Investors or borrowers, are you curious about how October and our Operations and Recovery Officer work from the inside? How are company projects selected and funded from end-to-end?
In this new series, we will explore the behind-the-scenes of October’s platform.
First, we sit down with Pauline, a member of the Operations and Recovery team since 2019. She shares with us how compliance checks and contracting are managed within October.
Who are the members of the Operations and Recovery team? And what are your respective missions?
Europe-wide, we have our own Operations team, composed of 10 people under the leadership of our Head of Client Operations. In France, October has its own Operations and Recovery team. I am in charge of contractualization, project implementation, but also of the fight against fraud and money laundering. Then Camille is in charge of recovery and litigation. Finally, Samantha works mainly on recovery but also on contractualisation and the fight against fraud.
At which stage of the borrower’s journey are you involved?
We start to work on the implementation of the project, when the client has agreed to our loan offer.
How does the contractualization process work?
We create a loan contract containing all the financial conditions of the offer accepted by the client. This contract is reviewed internally and reflects the platform texts presented to the lender on our website. We then send the contract to the borrower for their electronic signature to simplify the contractualization process.
In which cases do you refuse a project at your level?
Throughout the process of entering into a new business relationship, our teams in charge of the project carry out compliance checks. On the operations side, these checks will mainly concern the fight against money laundering and documentary fraud. At the time of our review, we refuse a project if the documents have been falsified, and the potential borrower or its representatives or beneficial owners are at risk of money laundering or of reputational risks for October. These operations are the last checks in the process before contractualization, the last line of defense against fraud attempts. These checks provide an additional layer of security for lenders and help us to ensure compliance with all regulations.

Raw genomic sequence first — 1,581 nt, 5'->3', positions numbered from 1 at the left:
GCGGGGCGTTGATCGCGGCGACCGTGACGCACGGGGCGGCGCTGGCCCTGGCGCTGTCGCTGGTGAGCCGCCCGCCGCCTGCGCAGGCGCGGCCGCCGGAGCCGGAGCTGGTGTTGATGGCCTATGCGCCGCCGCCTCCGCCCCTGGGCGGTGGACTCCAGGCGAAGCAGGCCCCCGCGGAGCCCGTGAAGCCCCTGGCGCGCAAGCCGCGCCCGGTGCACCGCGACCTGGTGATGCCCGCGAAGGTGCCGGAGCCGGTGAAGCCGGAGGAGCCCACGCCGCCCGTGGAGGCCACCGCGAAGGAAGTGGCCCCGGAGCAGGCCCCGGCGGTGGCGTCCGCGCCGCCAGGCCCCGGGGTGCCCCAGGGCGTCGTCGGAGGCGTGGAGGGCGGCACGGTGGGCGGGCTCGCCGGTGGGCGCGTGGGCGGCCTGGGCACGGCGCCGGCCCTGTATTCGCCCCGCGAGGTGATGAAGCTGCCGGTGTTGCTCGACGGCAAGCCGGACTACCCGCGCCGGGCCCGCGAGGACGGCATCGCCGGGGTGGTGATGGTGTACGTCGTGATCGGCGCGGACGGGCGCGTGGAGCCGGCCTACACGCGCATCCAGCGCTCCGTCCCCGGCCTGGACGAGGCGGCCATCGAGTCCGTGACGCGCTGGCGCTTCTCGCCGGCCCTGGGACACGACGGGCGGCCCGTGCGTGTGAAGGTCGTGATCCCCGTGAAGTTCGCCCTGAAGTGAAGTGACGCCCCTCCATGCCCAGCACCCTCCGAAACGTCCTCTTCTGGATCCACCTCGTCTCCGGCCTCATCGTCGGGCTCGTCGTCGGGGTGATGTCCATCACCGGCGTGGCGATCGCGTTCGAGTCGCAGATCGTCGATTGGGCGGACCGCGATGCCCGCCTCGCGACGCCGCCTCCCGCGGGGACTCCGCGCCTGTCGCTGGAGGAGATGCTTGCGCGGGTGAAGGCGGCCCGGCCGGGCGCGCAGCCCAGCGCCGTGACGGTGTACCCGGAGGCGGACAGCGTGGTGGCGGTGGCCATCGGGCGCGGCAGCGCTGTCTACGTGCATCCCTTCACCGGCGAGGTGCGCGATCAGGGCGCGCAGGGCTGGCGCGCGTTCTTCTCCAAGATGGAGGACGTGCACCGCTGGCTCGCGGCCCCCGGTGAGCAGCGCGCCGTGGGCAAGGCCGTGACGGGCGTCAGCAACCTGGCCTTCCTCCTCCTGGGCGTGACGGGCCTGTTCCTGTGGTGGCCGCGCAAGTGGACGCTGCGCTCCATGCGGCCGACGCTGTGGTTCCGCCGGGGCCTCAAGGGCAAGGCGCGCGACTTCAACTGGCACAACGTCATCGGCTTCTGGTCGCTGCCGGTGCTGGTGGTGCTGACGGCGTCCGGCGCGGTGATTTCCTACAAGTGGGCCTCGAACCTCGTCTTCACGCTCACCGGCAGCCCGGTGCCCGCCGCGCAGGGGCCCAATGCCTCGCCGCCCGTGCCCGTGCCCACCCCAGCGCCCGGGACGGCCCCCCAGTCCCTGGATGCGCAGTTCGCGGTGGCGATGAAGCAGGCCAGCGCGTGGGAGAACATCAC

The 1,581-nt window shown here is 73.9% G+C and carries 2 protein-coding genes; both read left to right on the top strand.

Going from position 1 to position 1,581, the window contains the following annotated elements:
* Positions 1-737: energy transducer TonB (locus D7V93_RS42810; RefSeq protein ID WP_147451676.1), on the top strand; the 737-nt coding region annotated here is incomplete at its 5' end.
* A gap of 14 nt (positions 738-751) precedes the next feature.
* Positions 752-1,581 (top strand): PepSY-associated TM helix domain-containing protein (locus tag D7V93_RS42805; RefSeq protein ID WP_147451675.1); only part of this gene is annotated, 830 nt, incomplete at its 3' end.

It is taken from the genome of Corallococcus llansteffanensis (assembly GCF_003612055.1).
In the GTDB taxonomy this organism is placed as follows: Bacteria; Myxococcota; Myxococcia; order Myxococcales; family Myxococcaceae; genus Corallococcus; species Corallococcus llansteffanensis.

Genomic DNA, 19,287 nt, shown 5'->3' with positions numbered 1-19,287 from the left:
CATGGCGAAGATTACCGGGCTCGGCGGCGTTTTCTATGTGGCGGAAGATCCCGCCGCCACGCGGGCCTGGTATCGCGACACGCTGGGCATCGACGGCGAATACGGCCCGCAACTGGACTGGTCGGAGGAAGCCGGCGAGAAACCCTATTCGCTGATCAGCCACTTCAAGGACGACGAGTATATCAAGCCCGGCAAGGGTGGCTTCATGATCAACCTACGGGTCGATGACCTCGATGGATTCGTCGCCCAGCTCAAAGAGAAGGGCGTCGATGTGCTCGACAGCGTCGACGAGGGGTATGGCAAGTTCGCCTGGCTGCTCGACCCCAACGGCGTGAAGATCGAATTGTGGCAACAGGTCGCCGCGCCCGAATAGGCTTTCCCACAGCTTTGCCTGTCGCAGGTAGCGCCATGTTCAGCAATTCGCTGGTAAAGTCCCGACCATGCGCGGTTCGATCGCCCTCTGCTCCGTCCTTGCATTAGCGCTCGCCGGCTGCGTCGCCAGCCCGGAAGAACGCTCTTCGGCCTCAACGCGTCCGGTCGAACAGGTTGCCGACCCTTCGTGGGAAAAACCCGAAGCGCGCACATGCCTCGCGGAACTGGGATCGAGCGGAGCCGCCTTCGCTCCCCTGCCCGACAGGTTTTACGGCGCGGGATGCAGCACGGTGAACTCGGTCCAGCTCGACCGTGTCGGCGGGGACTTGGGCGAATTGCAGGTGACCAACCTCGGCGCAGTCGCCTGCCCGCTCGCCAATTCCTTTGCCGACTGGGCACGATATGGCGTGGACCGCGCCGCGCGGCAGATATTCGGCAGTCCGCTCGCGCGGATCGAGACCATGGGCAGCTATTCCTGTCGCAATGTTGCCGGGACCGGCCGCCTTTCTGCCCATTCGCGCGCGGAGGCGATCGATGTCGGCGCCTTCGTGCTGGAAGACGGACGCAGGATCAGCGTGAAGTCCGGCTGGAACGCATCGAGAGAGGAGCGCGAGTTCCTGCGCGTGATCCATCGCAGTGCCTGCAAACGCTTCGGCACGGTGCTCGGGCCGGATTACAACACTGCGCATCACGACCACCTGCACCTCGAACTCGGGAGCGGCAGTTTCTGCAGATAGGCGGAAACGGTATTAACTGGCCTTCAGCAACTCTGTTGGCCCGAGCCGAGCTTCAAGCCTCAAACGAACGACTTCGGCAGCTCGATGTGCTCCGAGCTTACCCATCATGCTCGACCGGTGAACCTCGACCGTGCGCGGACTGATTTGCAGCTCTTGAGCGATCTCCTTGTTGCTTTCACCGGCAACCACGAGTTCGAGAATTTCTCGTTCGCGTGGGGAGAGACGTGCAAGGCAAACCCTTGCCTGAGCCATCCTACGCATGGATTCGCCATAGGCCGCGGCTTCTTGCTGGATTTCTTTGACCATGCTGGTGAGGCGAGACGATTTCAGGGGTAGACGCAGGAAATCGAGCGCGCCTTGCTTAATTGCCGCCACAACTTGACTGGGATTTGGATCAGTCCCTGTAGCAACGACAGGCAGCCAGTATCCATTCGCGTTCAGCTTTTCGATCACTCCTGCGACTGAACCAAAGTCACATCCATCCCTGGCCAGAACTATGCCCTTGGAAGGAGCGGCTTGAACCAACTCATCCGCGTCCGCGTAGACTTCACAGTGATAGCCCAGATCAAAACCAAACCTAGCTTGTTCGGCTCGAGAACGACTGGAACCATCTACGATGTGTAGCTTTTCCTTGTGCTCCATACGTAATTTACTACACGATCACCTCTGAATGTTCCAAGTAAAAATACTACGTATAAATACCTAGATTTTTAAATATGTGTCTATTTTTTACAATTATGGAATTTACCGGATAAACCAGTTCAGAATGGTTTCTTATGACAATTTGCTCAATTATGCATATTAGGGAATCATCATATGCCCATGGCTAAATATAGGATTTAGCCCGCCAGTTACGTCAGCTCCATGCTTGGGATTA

What KYC (Know Your Customer) and AML (Anti-Money Laundering) checks do you perform and for what purpose?
First, we ensure that the KYC – documents required by regulation for each of our borrowers are up to date. We use several databases, both public and private, and cross-reference information to identify officers and beneficial owners and to perform our due diligence. We complete the documents we receive with probity and reputation checks in an open database.
How do you fight fraud at October?
Fraudsters are very opportunistic and will turn some situations to their advantage. We are always exposed to fraud, with typical cases. But there are specific situations that are more likely to lead to fraud and place us at greater risk. We are aware of these situations, hence the implementation of a strong defense to prevent fraud attempts.
On the borrowers’ side, we notice that during a crisis (for example the Covid crisis), the number of frauds attempts will rise because people are trying to take advantage of a challenging situation in the wider economy.
When we first proposed the State-guaranteed loans, we noticed numerous unrealistic requests from companies with no or dormant activity, who provided us with falsified bank statements and accounts in order to obtain a State-guaranteed loans, sometimes claiming that the amounts were 90% guaranteed… They were automatically flagged by our scores, developed to raise awareness on any potential tampering of documents uploaded on our platform.
On the lender side, we remain vigilant to identify any fraud attempts before it goes any further. We are prepared throughout the year, and even more so when we anticipate a spike in fraudulent activity (Black Friday for example). This includes reminders from the Lenders and Borrowers team, with systematic reporting in case of suspicion.